Mogwai Zidane: A 21st Century Portrait

[Rock Action/Pias; 2007]

Styles: instrumental rock
Others: Maserati, Explosions In The Sky, Unwed Sailor, Mono, Joy Wants Eternity

As an admitted Mogwai enthusiast, I approach Zidane: A 21st Century Portrait with lowered expectations. It’s a soundtrack, after all; its first-and-foremost quota is syncing up with images of slide-tackles, corner kicks, and goalie lunges from a soccer film of the same name. Technically, then, Mogwai aren’t following their razor-sharp instrumental instincts on this one -- rather, they’re lending a mood, an atmosphere. For those that argue ’Gwai albums already perform this exact function, go back to the vaults and listen to Rock Action or Young Team again. What you’ll find is enough action and drama to fill a silver screen on its own.

Now that they’ve deigned it necessary -- profitable? -- to visit the soundtrack realm à la Explosions In The Sky (remember Friday Night Lights? A post-rock-scored feature film about how the ‘other’ football came first), it’s time to hold them over the coals and shake them down a bit. I can’t remember how many times I’ve heard a post-rock/soundtrack album and wondered aloud, “What’s the Fucking Point?” In toto with disturbing people on the bus, this question, simple as it may seem, unearths a lot of concerns. When held up to this query like an ant in front of a magnifying glass with the sun juuuust rising, Mogwai, as mentioned, have always held up, the only possible question-mark being Come On Die Young, an album so restrained it almost strokes the brain to death. Still, it manages to sound important; there’s a Fucking Point.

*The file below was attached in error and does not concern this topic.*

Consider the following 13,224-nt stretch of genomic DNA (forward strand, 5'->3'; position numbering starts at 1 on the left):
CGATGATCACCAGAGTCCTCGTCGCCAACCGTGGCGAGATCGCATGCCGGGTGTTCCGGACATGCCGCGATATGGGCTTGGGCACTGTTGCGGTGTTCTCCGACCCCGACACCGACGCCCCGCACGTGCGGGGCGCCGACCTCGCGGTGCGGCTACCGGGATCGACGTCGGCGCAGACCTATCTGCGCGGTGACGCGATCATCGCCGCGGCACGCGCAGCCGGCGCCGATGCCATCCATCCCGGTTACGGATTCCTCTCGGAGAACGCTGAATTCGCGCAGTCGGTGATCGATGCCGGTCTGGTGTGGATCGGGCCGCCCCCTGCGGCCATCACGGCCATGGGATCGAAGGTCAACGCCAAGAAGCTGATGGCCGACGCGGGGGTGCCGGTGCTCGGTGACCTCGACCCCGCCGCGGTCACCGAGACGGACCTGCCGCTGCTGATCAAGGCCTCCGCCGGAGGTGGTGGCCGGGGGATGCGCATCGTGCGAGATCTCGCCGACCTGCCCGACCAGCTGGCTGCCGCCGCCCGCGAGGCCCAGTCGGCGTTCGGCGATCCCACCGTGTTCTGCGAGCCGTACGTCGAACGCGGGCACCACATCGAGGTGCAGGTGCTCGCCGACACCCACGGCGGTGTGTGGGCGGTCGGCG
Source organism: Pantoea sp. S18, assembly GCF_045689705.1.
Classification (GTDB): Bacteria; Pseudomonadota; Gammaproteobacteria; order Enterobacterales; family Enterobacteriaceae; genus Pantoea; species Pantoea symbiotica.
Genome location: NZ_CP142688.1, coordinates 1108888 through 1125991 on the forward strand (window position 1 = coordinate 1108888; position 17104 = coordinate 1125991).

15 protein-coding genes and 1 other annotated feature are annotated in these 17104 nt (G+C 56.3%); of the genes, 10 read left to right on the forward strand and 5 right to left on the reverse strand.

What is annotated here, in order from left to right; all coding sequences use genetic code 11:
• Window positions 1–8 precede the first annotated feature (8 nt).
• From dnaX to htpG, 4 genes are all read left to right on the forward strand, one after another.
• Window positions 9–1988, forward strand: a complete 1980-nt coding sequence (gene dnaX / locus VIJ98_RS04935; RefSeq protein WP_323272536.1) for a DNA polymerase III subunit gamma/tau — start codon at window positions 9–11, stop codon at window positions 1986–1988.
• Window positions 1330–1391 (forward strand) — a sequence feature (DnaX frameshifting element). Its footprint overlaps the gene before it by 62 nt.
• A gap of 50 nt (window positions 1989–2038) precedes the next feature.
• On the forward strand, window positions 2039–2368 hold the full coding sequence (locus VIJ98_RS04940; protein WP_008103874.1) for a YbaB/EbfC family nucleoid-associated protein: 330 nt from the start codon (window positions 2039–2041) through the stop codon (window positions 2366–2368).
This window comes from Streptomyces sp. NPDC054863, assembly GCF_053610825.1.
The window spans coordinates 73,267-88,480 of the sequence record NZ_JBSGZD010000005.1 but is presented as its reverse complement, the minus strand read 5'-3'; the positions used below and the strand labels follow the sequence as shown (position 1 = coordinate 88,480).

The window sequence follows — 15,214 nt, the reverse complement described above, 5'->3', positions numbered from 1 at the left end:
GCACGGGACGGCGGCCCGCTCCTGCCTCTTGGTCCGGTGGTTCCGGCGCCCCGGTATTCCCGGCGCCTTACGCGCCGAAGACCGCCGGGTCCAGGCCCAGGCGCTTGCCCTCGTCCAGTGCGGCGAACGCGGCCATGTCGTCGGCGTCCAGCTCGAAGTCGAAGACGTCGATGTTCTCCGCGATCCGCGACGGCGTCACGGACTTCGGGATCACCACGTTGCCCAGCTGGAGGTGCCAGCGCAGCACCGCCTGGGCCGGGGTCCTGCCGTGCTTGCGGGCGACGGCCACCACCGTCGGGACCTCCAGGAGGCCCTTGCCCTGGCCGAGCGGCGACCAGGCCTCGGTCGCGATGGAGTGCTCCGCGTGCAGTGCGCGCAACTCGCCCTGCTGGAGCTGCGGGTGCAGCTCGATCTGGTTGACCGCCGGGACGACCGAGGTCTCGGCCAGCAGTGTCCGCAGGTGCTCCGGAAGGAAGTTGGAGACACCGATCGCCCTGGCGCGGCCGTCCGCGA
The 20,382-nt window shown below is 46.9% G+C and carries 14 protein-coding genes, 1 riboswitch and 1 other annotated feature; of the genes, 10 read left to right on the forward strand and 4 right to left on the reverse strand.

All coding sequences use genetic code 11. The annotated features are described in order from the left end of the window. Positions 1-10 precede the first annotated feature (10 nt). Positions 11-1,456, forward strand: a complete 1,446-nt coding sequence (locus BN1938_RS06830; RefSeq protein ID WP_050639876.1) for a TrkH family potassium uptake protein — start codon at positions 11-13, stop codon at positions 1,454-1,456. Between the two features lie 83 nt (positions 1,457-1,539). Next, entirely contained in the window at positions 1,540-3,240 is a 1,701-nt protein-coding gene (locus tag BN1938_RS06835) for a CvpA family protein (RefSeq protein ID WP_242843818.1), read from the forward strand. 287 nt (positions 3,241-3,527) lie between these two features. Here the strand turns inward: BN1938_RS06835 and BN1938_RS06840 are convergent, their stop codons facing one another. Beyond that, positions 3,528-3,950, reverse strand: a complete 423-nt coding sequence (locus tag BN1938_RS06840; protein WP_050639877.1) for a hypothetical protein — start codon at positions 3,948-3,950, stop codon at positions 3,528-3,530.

Besides, many people will tell you that CODY is their favorite Mogwai record, and these same people might do well to check out Zidane. Its restraint and glitter-on-paste guitars aim for a similar quadrant of mellow. Problem is, for all its little ornate garnishes, Zidane fails to retain the tension that has made the Scotland-borne four-piece one of post-rock’s only safe bets. Much like the aforementioned Friday Night Lights soundtrack, it drives a formula into the ground and never bothers to justify its existence beyond its use in a movie. We get gently picked guitars, slow drum beats, basic bass; other tracks use piano in similar fashion, but that’s really it, save minor tweaks that add up to parsley colorizing an old, charcoal-gray steak. I hoped for a last-minute Moment, but even finale “Black Spider 2” doesn’t deliver anything saucy to your door within its 35 minutes (and from where I come from, if you don’t get your shit within a half-hour, it’s free).

The fact that it’s only supposed to be part of a bigger entertainment equation doesn’t justify its iffy worth as an album, and since you can buy Zidane apart from the motion picture, I felt the need to make a statement many reviewers undoubtedly made when Friday Night Lights came out: For Mogwai completists only.

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